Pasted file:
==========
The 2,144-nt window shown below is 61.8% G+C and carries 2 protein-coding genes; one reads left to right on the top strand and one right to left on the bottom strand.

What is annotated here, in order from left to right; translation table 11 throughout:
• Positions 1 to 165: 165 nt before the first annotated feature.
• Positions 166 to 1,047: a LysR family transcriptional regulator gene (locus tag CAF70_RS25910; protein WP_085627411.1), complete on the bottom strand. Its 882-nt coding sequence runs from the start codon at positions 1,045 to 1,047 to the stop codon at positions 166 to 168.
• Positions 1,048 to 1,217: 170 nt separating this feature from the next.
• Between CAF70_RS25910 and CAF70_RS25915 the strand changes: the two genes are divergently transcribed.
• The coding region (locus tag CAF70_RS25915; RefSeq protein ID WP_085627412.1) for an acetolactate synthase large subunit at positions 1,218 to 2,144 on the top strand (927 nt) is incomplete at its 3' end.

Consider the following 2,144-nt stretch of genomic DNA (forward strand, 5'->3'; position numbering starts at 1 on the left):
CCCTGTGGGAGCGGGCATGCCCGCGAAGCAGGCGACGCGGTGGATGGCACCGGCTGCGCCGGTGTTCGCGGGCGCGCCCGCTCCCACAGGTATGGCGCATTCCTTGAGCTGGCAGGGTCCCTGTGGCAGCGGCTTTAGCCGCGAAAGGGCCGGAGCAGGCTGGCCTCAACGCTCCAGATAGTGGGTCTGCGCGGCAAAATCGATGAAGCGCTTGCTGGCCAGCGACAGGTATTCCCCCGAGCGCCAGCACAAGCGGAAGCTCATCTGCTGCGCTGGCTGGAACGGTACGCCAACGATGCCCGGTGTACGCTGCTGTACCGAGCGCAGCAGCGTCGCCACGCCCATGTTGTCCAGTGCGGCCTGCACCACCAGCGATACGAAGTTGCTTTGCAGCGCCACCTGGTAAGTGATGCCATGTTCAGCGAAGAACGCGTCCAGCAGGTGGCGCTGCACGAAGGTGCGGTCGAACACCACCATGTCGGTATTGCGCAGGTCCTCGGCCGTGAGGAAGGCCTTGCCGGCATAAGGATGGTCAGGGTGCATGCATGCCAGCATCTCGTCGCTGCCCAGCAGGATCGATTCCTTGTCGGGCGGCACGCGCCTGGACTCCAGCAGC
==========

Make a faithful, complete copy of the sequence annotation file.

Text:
The 2,144-nt window shown below is 61.8% G+C and carries 2 protein-coding genes; one reads left to right on the top strand and one right to left on the bottom strand.

What is annotated here, in order from left to right; translation table 11 throughout:
• Positions 1 to 165: 165 nt before the first annotated feature.
• Positions 166 to 1,047: a LysR family transcriptional regulator gene (locus tag CAF70_RS25910; protein WP_085627411.1), complete on the bottom strand. Its 882-nt coding sequence runs from the start codon at positions 1,045 to 1,047 to the stop codon at positions 166 to 168.
• Positions 1,048 to 1,217: 170 nt separating this feature from the next.
• Between CAF70_RS25910 and CAF70_RS25915 the strand changes: the two genes are divergently transcribed.
• The coding region (locus tag CAF70_RS25915; RefSeq protein ID WP_085627412.1) for an acetolactate synthase large subunit at positions 1,218 to 2,144 on the top strand (927 nt) is incomplete at its 3' end.

Consider the following 2,144-nt stretch of genomic DNA (forward strand, 5'->3'; position numbering starts at 1 on the left):
CCCTGTGGGAGCGGGCATGCCCGCGAAGCAGGCGACGCGGTGGATGGCACCGGCTGCGCCGGTGTTCGCGGGCGCGCCCGCTCCCACAGGTATGGCGCATTCCTTGAGCTGGCAGGGTCCCTGTGGCAGCGGCTTTAGCCGCGAAAGGGCCGGAGCAGGCTGGCCTCAACGCTCCAGATAGTGGGTCTGCGCGGCAAAATCGATGAAGCGCTTGCTGGCCAGCGACAGGTATTCCCCCGAGCGCCAGCACAAGCGGAAGCTCATCTGCTGCGCTGGCTGGAACGGTACGCCAACGATGCCCGGTGTACGCTGCTGTACCGAGCGCAGCAGCGTCGCCACGCCCATGTTGTCCAGTGCGGCCTGCACCACCAGCGATACGAAGTTGCTTTGCAGCGCCACCTGGTAAGTGATGCCATGTTCAGCGAAGAACGCGTCCAGCAGGTGGCGCTGCACGAAGGTGCGGTCGAACACCACCATGTCGGTATTGCGCAGGTCCTCGGCCGTGAGGAAGGCCTTGCCGGCATAAGGATGGTCAGGGTGCATGCATGCCAGCATCTCGTCGCTGCCCAGCAGGATCGATTCCTTGTCGGGCGGCACGCGCCTGGACTCCAGCAGC